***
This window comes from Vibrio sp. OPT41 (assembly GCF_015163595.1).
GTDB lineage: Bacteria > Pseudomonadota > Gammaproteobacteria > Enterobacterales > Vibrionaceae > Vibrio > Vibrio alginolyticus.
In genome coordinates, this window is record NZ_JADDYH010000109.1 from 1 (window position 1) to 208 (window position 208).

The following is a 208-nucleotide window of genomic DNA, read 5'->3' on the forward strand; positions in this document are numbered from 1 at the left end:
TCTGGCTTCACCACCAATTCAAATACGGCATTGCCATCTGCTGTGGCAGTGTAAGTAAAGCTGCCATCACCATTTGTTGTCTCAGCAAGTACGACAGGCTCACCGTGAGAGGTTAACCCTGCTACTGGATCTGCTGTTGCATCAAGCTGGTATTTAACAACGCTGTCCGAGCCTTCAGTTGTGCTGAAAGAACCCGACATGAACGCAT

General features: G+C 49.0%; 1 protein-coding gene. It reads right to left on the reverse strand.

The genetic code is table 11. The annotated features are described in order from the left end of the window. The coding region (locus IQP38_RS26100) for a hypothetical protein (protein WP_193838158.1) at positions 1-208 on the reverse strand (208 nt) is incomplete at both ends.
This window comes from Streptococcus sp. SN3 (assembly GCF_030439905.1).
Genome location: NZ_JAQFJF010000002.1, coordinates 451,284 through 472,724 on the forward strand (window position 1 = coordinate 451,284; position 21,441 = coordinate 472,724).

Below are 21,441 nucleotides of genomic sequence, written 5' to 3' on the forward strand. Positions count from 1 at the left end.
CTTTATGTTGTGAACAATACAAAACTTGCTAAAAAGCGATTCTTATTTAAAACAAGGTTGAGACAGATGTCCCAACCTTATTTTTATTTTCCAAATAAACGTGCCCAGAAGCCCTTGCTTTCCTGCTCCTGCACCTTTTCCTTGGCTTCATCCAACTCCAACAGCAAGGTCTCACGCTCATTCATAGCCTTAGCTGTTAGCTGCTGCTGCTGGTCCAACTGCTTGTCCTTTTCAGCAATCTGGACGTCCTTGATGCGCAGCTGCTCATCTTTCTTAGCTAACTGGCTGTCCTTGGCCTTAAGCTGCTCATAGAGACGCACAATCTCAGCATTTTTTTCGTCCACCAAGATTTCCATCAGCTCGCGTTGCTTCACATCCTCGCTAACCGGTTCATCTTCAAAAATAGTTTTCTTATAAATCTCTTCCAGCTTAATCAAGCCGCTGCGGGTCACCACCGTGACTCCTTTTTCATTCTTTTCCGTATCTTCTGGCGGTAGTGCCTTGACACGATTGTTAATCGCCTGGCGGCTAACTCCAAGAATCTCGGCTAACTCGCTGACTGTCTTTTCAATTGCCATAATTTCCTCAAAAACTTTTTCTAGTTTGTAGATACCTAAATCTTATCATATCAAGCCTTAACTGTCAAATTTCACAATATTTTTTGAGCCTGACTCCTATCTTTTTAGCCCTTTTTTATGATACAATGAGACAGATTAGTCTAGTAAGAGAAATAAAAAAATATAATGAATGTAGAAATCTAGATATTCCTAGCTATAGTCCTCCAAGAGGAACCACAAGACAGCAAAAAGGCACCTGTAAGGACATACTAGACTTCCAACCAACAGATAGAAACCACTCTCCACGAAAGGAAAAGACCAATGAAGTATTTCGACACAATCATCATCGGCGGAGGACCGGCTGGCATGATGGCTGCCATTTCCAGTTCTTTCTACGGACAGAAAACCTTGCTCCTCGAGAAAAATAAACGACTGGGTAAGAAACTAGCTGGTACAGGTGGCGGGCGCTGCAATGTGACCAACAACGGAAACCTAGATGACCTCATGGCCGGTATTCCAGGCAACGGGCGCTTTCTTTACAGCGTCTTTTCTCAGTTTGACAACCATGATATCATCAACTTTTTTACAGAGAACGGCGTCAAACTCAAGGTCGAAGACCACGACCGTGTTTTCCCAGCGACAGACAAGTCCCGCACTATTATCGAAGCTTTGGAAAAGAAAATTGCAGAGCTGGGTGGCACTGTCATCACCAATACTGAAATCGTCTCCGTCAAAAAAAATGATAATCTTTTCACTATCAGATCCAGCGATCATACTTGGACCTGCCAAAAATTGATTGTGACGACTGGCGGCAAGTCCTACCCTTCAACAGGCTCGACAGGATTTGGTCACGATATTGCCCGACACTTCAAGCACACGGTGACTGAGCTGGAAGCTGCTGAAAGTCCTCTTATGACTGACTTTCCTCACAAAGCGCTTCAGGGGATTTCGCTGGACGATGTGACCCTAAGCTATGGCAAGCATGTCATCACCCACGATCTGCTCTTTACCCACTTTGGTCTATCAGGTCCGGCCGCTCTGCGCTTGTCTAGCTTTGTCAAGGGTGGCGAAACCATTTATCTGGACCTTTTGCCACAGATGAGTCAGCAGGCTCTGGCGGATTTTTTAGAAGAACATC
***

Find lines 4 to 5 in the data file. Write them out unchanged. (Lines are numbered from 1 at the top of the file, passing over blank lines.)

The following is a 208-nucleotide window of genomic DNA, read 5'->3' on the forward strand; positions in this document are numbered from 1 at the left end:
TCTGGCTTCACCACCAATTCAAATACGGCATTGCCATCTGCTGTGGCAGTGTAAGTAAAGCTGCCATCACCATTTGTTGTCTCAGCAAGTACGACAGGCTCACCGTGAGAGGTTAACCCTGCTACTGGATCTGCTGTTGCATCAAGCTGGTATTTAACAACGCTGTCCGAGCCTTCAGTTGTGCTGAAAGAACCCGACATGAACGCAT